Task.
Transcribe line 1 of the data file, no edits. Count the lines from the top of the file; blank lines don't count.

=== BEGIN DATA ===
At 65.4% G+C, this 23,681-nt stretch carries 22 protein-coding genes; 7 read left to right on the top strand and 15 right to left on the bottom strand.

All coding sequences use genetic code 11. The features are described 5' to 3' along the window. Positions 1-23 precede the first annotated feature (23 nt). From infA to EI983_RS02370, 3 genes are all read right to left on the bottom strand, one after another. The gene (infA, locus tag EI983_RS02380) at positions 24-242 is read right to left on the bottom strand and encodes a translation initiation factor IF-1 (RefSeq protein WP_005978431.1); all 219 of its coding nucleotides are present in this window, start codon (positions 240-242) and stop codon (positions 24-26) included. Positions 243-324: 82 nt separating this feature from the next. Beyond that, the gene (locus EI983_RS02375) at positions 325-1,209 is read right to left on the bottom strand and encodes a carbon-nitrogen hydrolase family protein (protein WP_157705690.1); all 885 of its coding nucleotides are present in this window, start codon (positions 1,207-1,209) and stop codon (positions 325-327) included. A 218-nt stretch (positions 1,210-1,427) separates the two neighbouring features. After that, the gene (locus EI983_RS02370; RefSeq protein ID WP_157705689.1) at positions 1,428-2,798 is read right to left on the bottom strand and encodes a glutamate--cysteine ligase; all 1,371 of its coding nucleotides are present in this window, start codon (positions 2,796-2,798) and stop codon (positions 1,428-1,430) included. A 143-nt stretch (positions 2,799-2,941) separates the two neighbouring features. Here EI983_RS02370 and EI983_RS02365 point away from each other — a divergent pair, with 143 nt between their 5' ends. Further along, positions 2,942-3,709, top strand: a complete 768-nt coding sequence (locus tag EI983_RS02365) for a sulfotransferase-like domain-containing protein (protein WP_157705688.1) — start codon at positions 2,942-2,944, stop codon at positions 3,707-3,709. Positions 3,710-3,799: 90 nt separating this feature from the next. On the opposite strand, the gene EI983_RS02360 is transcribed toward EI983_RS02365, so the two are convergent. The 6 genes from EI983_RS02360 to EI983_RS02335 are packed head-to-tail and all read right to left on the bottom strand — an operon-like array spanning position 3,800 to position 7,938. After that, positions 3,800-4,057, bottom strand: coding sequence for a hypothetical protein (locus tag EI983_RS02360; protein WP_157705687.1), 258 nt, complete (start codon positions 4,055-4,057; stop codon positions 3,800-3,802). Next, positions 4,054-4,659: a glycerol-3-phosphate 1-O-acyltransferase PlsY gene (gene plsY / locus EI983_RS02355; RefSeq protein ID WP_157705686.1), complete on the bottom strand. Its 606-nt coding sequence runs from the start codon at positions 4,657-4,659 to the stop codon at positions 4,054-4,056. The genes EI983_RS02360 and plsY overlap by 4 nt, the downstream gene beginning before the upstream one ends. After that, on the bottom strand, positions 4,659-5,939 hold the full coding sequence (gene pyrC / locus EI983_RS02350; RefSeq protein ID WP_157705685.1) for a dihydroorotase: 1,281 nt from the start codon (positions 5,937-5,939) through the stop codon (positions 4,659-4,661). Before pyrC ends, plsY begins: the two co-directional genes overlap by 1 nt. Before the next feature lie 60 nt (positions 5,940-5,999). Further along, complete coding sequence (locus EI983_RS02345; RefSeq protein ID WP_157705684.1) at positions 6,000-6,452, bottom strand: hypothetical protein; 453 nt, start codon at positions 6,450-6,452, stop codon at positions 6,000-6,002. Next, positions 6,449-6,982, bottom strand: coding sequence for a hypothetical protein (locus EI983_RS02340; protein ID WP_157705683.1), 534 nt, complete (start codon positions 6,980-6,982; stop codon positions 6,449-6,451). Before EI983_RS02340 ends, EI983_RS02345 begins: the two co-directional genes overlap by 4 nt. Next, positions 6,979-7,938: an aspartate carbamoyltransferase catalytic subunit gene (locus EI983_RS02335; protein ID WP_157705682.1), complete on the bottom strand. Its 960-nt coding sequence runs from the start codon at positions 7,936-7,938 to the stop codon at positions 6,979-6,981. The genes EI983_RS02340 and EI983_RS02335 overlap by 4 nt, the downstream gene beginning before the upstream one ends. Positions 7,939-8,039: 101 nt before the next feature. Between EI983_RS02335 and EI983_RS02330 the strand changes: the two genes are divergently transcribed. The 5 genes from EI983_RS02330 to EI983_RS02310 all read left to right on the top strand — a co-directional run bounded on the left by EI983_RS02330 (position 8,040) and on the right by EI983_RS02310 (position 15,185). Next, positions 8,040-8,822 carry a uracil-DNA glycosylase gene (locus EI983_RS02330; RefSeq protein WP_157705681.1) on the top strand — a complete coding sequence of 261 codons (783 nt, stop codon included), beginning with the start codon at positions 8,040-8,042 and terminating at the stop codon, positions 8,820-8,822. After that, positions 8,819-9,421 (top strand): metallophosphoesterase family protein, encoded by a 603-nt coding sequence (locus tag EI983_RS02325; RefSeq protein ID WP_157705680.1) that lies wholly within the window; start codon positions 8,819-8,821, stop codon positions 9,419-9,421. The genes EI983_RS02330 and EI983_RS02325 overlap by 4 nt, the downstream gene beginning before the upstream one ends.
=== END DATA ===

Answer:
At 65.4% G+C, this 23,681-nt stretch carries 22 protein-coding genes; 7 read left to right on the top strand and 15 right to left on the bottom strand.